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Microsoft to cut 2,850 more jobs from smartphone segment

Microsoft has announced to lay off an additional 2,850 workers to the previously 1,850 jobs it said it would cut. This decision has been taken to compensate with the failed $7.6 billion (Rs 5 lakh

India TV Tech Desk, New York [ Published on: July 29, 2016 10:57 IST ]
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Image Source : PTI microsoft

Microsoft has announced to lay off an additional 2,850 workers to the previously 1,850 jobs it said it would cut. This decision has been taken to compensate with the failed $7.6 billion (Rs 5 lakh cr approx.) Nokia experiment in the smartphone segment.

The tech giant said it will cut 4,700 jobs globally by the end of fiscal year 2017, PC World reported on Friday.

Last June, Microsoft had announced it will cut 7,400 jobs from the smartphone business unit.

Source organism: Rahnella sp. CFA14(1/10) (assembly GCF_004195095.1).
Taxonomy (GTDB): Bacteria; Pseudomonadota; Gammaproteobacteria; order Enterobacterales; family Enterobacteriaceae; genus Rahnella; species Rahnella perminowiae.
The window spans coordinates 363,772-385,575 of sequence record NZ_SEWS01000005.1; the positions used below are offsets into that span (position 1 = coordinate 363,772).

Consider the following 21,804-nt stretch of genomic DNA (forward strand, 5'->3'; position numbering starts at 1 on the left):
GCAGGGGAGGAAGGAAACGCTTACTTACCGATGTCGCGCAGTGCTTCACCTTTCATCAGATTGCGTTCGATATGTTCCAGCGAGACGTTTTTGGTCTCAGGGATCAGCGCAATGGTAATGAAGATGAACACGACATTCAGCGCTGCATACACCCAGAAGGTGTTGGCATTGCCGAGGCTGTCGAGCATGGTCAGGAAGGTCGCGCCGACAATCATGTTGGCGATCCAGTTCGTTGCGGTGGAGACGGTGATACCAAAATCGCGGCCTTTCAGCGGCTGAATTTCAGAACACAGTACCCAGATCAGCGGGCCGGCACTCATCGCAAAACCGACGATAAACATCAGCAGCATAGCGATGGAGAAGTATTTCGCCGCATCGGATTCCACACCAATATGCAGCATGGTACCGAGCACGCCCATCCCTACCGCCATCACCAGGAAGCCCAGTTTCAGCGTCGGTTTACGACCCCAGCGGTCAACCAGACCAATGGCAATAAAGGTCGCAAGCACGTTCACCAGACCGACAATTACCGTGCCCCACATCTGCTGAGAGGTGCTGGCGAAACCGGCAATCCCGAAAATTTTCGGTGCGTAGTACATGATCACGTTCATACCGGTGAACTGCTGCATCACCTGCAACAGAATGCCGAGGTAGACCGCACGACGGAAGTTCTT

Earlier in May, signalling the end of its Nokia experiment, Microsoft announced it was cutting 1,850 jobs and writing off $950 million of which $200 million will be used for severance payments.

"We are focusing our phone efforts where we have differentiation -- with enterprises that value security, manageability and our Continuum capability, and consumers who value the same," Indian-born Microsoft CEO Satya Nadella said in a statement.

"We will continue to innovate across devices and on our cloud services across all mobile platforms," Nadella added.

According to a report in The Verge, the latest job cuts mean that the majority of former Nokia employees will no longer be working at Microsoft.

Almost a year ago, Nadella had announced a "more effective and focused phone portfolio" with business, value phones and flagships gaining prominence.

"We're scaling back, but we're not out!" said Terry Myerson, Microsoft's head of Windows and devices.

"Phone success has been limited to companies valuing our commitment to security, manageability, and continuum, and with consumers who value the same," Nadella added.

Microsoft's Lumia and Windows Phone strategy has failed as both sales and Windows Phone market share have declined since the tech giant's mobile restructuring last year.

(With IANS Inputs)

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